Epigenetic Inheritance of Silenced Chromatin Domains: How are silenced chromatin domains heritably maintained? The assembly and maintenance of repressive heterochromatin domains is achieved through modification of histones, particularly H3K9me3 that is recognized and deposited by Clr4/SUV39h via its ability to both “read” and “write”. Using a carefully designed genetic system, we have identified several factors that ensure faithful inheritance of heterochromatin by suppressing histone turnover. We have also provided direct evidence that histones are carriers of epigenetic information and discovered that a critical density of H3K9me3 is required to provide an epigenetic template for the spreading and epigenetic inheritance of heterochromatin. This work elucidated a fundamental theme in which the activities of multiple silencing factors converge to maintain H3K9me3 density, which in turn promotes epigenetic inheritance of heterochromatin through both mitosis and meiosis.
Although silenced chromatin domains are often observed at the nuclear periphery, the purpose of this genome organization had remained unclear. We have discovered that the evolutionarily conserved process of peripheral tethering of heterochromatin promotes stable propagation by creating a microenvironment for loading of silencing effectors that maintain the threshold density of methylated histones required for self-templated heterochromatin propagation. We are further exploring how heterochromatin factors are coordinated to enforce silenced domains and support their stable propagation.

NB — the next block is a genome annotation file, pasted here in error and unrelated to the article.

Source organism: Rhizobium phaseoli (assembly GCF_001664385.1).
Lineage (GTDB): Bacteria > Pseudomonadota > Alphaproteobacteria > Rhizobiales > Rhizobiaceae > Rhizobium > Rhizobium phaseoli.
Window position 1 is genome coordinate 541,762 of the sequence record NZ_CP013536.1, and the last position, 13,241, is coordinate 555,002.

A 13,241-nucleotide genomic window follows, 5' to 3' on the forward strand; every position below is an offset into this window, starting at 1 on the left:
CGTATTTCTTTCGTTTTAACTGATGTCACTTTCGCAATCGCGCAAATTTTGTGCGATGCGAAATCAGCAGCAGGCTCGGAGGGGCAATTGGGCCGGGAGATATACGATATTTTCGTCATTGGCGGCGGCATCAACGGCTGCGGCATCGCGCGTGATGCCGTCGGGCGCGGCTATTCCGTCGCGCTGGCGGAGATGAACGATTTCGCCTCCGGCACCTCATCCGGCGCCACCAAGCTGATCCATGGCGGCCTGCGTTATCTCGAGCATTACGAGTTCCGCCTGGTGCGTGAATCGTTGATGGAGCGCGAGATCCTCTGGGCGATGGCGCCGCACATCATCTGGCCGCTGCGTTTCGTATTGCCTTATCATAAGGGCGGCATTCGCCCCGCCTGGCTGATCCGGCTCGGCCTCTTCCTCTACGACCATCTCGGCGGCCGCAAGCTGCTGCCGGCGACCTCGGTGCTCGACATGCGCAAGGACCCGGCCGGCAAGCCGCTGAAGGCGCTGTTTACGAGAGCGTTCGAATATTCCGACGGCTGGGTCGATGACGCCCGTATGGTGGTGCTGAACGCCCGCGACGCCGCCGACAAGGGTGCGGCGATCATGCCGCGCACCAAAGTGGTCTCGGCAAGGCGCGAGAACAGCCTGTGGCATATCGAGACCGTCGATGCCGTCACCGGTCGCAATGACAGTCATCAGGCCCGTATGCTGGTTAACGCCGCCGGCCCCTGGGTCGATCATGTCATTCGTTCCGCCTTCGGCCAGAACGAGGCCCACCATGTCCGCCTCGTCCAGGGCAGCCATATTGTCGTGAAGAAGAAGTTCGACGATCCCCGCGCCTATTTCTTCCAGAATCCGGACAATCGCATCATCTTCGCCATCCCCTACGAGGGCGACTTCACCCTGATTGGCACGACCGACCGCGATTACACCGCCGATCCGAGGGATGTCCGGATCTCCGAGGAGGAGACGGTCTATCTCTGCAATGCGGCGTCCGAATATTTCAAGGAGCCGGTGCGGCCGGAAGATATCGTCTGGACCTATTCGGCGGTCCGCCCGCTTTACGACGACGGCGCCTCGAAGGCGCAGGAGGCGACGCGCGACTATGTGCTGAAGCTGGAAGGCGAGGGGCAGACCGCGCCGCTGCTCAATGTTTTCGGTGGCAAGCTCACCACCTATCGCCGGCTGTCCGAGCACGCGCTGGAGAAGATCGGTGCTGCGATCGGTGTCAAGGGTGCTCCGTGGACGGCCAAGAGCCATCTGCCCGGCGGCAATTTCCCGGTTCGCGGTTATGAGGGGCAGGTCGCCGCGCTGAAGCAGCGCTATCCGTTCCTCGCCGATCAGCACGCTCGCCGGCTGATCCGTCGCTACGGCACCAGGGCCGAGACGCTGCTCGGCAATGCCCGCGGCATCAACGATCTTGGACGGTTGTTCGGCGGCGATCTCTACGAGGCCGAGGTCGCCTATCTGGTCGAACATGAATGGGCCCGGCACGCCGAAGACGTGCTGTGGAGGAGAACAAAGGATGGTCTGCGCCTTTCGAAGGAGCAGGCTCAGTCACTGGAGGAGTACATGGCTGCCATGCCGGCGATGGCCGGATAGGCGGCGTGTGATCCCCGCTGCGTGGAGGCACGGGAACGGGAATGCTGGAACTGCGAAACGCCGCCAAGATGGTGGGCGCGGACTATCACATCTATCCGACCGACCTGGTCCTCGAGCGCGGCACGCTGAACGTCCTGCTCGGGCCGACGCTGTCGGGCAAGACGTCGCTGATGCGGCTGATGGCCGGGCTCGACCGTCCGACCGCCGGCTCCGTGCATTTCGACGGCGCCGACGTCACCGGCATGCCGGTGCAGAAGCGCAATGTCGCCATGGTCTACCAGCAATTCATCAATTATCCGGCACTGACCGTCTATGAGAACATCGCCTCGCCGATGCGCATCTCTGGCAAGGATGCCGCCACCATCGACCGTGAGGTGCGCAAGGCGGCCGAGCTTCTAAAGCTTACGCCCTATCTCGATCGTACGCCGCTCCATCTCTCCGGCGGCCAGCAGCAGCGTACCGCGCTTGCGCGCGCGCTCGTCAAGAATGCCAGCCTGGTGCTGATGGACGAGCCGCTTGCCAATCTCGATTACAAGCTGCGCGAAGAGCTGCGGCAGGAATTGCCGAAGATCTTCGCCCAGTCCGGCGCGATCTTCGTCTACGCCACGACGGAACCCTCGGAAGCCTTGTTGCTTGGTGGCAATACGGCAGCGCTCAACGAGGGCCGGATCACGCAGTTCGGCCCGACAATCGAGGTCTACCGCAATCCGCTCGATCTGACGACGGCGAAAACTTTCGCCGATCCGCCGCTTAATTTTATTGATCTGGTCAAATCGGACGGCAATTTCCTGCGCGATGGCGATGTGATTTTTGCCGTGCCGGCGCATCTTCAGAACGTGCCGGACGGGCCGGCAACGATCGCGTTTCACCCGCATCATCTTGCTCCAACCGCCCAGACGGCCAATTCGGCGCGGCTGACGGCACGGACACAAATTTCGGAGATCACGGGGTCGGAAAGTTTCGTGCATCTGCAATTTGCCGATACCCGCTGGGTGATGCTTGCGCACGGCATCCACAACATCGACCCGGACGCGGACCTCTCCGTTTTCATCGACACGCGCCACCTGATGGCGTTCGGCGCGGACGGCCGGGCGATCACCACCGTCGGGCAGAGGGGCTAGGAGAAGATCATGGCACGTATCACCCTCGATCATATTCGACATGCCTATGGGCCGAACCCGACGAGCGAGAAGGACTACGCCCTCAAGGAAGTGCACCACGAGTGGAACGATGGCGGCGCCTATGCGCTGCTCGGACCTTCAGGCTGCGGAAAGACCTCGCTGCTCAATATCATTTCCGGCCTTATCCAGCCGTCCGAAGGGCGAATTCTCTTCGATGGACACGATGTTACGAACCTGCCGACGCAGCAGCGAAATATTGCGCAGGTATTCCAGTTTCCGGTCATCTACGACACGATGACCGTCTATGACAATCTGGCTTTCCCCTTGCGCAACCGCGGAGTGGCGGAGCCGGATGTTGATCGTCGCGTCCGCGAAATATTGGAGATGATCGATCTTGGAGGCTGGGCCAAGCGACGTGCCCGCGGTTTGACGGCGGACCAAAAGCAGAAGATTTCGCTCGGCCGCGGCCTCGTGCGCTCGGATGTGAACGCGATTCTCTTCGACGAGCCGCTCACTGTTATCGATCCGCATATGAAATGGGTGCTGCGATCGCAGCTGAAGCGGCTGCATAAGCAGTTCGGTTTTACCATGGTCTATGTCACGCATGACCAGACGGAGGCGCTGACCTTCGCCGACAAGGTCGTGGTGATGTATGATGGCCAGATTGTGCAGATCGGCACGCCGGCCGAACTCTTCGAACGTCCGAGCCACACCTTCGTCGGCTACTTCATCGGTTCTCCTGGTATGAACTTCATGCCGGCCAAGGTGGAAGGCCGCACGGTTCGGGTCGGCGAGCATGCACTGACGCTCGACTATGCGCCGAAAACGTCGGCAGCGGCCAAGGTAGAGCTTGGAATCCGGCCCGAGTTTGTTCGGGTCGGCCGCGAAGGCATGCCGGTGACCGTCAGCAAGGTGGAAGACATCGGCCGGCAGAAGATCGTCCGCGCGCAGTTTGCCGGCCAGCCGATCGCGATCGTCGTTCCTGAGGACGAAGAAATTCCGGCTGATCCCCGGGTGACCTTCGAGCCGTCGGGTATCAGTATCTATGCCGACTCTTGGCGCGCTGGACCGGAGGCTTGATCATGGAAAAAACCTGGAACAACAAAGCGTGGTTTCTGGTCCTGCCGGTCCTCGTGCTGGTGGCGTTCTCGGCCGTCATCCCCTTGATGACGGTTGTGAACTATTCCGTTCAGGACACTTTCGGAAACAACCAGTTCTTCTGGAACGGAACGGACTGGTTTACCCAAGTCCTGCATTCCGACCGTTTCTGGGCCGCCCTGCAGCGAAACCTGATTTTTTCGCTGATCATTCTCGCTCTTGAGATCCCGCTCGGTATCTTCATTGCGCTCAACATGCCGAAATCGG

Biological Implications of Defects in RNA Elimination and Heterochromatin Assembly: Our work has revealed that heterochromatin shapes the three-dimensional (3D) architecture of the genome. In particular, heterochromatin formed at centromeres and telomeres provides structural constraints that are crucial for proper genome organization. Indeed, we have found that loss of heterochromatin relaxes constraints on chromosomes. Moreover, our analyses revealed that the arms of chromosomes are organized into ~50-100kb locally crumpled self-interacting chromatin domains called globules, which are dependent on cohesin. Together, heterochromatin- and cohesin-mediated organization promotes chromosome territoriality and facilitates functional genomic annotation. Our work has uncovered fundamental genome folding principles that drive higher-order chromosome organization crucial for coordinating nuclear functions. We are continuing to explore the importance and biological implications of 3D genome organization as cells respond to various signals including replication stress.